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# Using vacuum gauges to tune an oil burner

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edited December 2022
Using vacuum gauges to tune an oil burner

Using vacuum gauges to tune an oil burner

• Member Posts: 1
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How do you arrive at .0086 for the fuel line diameter?
• Member Posts: 9,850
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I think the units for the tubing diameter is in feet but i still couldn't convert that to a common tubing size but the order of magnitude was right. This is why carrying units through your algebra and canceling them out is important. It also looks like it has parenthesis and variables used willy nilly which have a very specific algebraic meaning but isn't what is meant here which makes it very hard to interpret what was meant. It is a great concept but some editing by someone who understands what is meant and understands algebra would make it a lot easier to understand.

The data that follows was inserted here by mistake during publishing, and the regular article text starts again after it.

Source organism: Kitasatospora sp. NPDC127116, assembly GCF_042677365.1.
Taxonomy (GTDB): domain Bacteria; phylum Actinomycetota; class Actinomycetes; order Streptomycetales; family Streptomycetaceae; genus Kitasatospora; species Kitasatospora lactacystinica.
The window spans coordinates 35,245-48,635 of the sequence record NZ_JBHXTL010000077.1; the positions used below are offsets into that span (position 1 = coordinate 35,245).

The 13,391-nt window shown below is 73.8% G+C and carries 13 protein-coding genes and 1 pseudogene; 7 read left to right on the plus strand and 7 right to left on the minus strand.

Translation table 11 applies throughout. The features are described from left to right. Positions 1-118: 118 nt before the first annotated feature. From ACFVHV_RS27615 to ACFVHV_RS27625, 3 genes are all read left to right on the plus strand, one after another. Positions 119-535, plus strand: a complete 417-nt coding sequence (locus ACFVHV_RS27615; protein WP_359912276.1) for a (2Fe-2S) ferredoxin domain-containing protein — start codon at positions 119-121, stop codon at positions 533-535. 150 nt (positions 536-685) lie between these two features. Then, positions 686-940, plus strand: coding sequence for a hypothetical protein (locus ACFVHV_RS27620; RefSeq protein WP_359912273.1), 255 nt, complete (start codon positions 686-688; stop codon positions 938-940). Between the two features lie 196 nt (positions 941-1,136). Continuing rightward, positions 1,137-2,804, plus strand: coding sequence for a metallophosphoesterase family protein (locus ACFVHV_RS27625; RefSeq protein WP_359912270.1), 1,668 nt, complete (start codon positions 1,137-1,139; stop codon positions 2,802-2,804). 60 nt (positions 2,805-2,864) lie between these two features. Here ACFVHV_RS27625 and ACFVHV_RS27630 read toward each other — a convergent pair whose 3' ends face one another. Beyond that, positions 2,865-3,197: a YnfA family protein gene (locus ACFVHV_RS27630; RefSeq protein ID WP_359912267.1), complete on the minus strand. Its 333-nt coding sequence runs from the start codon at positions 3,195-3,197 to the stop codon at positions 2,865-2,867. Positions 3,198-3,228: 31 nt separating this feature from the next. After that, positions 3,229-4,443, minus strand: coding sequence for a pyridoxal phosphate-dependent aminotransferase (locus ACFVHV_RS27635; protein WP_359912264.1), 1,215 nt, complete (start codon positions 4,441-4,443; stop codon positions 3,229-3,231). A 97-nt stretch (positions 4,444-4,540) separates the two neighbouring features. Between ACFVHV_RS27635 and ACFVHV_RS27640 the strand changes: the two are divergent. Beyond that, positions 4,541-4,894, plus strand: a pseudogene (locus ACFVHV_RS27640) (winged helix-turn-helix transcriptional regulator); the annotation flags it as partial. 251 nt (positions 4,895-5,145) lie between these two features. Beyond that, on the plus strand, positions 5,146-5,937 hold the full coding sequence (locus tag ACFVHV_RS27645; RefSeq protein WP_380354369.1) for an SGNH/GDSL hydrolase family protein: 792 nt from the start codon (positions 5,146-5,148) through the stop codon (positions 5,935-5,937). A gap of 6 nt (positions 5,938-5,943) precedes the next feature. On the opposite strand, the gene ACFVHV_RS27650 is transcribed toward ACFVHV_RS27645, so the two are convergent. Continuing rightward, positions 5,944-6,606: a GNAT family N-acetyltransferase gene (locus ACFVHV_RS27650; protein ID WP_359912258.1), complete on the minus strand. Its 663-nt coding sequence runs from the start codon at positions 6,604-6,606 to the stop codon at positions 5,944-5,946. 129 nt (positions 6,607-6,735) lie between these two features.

• Member Posts: 6,505
edited December 2022
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.0086 is the volume of fuel in 3/8” copper tubing, .75 is a multiplier, based on what, I have no idea (probably based on their own testing).
Also .258+3 = 3.258

L =50' length
Q=.60 gph firing rate
H=4' Vertical height

Lift Job
V = (L * .0086 * Q) + (.75 * H)
V= (50 * .0086 * .60) + (.75 * 4)
V= (.258) + (3)
V= 3.258

Gravity (tank above burner)

V = (L * .0086 * Q) - (.75 * H)
V= (50 * .0086 * .60) - (.75 * 4)
V= (.258) - (3)
V= -2.742 (no vacuum, not factored in-filters, valves, etc).

There was an error rendering this rich post.

• Member Posts: 8,157
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I was taught a long time ago that 10 ft of horizontal 3/8" tube = 1" vacuum
every foot of lift above the oil level was about 1" vacuum. So the 50 ft plus the 4 ft would be about 9" vacuum. I think that was for 2 pipe systems. I know that on a single pipe system the fuel flows much slower, so the friction loss in that 3/8" tube is much less.

Edward Young Retired

After you make that expensive repair and you still have the same problem, What will you check next?